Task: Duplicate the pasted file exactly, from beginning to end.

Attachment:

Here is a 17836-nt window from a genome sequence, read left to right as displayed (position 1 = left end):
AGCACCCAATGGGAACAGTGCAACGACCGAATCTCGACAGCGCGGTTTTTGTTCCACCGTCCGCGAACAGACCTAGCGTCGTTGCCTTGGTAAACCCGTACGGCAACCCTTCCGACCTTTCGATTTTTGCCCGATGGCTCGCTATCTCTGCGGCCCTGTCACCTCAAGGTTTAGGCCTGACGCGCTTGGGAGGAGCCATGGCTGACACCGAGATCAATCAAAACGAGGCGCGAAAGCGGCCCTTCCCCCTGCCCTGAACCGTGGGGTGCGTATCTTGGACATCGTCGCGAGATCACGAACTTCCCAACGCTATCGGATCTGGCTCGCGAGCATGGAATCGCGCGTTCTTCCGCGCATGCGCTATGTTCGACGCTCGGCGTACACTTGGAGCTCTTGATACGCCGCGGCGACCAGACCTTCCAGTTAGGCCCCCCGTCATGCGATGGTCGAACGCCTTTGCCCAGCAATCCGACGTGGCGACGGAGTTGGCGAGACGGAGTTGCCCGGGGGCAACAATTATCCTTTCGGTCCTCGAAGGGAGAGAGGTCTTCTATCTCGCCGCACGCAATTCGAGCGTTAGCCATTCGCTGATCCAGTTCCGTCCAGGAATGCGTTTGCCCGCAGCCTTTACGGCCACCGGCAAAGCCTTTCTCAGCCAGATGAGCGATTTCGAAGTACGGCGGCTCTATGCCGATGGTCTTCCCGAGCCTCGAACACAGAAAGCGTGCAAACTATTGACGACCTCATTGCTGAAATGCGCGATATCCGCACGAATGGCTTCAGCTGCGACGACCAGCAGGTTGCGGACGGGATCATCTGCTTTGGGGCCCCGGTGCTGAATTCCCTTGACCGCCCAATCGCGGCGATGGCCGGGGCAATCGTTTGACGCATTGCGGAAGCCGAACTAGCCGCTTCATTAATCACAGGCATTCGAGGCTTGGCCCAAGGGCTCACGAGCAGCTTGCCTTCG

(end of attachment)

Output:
Here is a 17836-nt window from a genome sequence, read left to right as displayed (position 1 = left end):
AGCACCCAATGGGAACAGTGCAACGACCGAATCTCGACAGCGCGGTTTTTGTTCCACCGTCCGCGAACAGACCTAGCGTCGTTGCCTTGGTAAACCCGTACGGCAACCCTTCCGACCTTTCGATTTTTGCCCGATGGCTCGCTATCTCTGCGGCCCTGTCACCTCAAGGTTTAGGCCTGACGCGCTTGGGAGGAGCCATGGCTGACACCGAGATCAATCAAAACGAGGCGCGAAAGCGGCCCTTCCCCCTGCCCTGAACCGTGGGGTGCGTATCTTGGACATCGTCGCGAGATCACGAACTTCCCAACGCTATCGGATCTGGCTCGCGAGCATGGAATCGCGCGTTCTTCCGCGCATGCGCTATGTTCGACGCTCGGCGTACACTTGGAGCTCTTGATACGCCGCGGCGACCAGACCTTCCAGTTAGGCCCCCCGTCATGCGATGGTCGAACGCCTTTGCCCAGCAATCCGACGTGGCGACGGAGTTGGCGAGACGGAGTTGCCCGGGGGCAACAATTATCCTTTCGGTCCTCGAAGGGAGAGAGGTCTTCTATCTCGCCGCACGCAATTCGAGCGTTAGCCATTCGCTGATCCAGTTCCGTCCAGGAATGCGTTTGCCCGCAGCCTTTACGGCCACCGGCAAAGCCTTTCTCAGCCAGATGAGCGATTTCGAAGTACGGCGGCTCTATGCCGATGGTCTTCCCGAGCCTCGAACACAGAAAGCGTGCAAACTATTGACGACCTCATTGCTGAAATGCGCGATATCCGCACGAATGGCTTCAGCTGCGACGACCAGCAGGTTGCGGACGGGATCATCTGCTTTGGGGCCCCGGTGCTGAATTCCCTTGACCGCCCAATCGCGGCGATGGCCGGGGCAATCGTTTGACGCATTGCGGAAGCCGAACTAGCCGCTTCATTAATCACAGGCATTCGAGGCTTGGCCCAAGGGCTCACGAGCAGCTTGCCTTCG